The U.S. Navy has clarified an order on in-person gatherings to allow personnel to gather for indoor worship services after members of Congress raised concern that the order barred service members from attending churches and houses of worship.
Last month, the First Liberty Institute, a legal group representing service members, voiced concern that a June 24 order barred service members from attending indoor worship gatherings during the COVID-19 pandemic while permitting other, secular forms of indoor activity.
Concern about the order was also raised by two Republican members of Congress in a July 1 letter to Secretary of Defense Mark Esper.
But on Wednesday evening, Acting Undersecretary of the Navy Greg Slavonic sent out a memo clarifying that in-person worship was permissible, provided measures are taken to curb the spread of COVID-19.
“[The order should not] be construed to restrict attendance at places of worship where attendees are able to appropriately apply COVID-19 transmission mitigation measures, specifically social distancing and use of face covering,” wrote Slavonic in the memo.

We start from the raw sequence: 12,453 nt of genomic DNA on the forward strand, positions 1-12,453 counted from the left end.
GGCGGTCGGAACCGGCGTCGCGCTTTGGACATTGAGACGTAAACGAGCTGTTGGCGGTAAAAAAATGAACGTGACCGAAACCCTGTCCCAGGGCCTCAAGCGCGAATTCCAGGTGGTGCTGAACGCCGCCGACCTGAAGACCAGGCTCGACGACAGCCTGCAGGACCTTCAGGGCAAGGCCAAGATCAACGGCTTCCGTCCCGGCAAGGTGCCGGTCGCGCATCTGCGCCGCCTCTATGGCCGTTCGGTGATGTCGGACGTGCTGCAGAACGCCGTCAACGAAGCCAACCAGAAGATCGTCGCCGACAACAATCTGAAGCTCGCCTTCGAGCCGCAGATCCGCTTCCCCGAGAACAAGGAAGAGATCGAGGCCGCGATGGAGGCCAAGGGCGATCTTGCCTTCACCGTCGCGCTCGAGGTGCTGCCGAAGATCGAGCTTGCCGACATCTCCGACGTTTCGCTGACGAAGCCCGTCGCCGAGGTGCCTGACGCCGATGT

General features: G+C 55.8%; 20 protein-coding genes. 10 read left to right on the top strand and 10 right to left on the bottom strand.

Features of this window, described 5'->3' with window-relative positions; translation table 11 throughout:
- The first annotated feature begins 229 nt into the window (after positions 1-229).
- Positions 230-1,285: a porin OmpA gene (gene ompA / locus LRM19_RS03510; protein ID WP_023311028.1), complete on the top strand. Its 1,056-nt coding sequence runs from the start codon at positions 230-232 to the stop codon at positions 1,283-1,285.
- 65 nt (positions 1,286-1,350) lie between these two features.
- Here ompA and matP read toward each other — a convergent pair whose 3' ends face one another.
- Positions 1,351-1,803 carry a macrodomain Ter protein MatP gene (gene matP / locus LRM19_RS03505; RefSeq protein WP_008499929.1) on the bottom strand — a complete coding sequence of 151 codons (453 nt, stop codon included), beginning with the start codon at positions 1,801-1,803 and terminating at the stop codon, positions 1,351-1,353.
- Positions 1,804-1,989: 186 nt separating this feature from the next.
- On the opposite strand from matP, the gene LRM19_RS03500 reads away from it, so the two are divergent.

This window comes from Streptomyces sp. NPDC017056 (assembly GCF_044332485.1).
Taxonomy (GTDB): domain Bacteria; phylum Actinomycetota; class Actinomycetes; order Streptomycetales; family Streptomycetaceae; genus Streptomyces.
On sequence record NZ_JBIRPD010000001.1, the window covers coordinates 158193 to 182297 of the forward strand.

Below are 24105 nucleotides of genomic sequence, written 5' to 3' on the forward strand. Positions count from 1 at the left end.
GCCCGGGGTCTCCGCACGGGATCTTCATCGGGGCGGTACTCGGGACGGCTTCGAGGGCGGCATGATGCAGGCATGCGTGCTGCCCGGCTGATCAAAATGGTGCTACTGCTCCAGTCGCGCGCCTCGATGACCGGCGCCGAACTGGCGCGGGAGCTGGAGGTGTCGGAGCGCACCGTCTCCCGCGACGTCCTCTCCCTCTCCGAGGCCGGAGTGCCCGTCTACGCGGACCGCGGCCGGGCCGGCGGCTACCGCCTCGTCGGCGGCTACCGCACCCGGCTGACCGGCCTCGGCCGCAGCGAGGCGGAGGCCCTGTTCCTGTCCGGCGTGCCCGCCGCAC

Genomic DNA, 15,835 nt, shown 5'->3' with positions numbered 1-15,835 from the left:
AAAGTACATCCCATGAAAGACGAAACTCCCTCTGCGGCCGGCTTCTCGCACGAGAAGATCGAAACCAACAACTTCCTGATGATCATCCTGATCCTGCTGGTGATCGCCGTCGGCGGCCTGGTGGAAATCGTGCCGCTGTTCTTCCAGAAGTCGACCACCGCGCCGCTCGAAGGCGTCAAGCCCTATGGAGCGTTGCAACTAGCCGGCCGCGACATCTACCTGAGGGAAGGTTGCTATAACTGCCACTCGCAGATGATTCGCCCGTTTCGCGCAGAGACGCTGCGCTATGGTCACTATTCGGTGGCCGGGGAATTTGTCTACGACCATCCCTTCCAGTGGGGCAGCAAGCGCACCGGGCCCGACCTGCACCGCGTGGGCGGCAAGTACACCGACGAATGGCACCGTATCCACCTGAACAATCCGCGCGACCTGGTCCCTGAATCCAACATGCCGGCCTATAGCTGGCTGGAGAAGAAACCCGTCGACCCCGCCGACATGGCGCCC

“I am directing you to ensure that all Service guidance reflects the reference message and to inform Commanders to incorporate this clarification allowing attendance at religious services where COVID-19 transmission mitigation measures may be appropriately applied.”
The First Liberty Institute, a conservative religious freedom law firm which had been representing chaplain Daniel Schultz and others who complained about earlier limitations, praised the memo.
First Liberty General Counsel Mike Berry said in a statement Thursday that this was “a major victory for the Constitution and for religious freedom within our military.”
“We are grateful to Acting Undersecretary Slavonic and Navy leadership for righting this ship, and to Commander-in-Chief Trump for making religious liberty a priority,” stated Berry.
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SOURCE: Christian Post, Michael Gryboski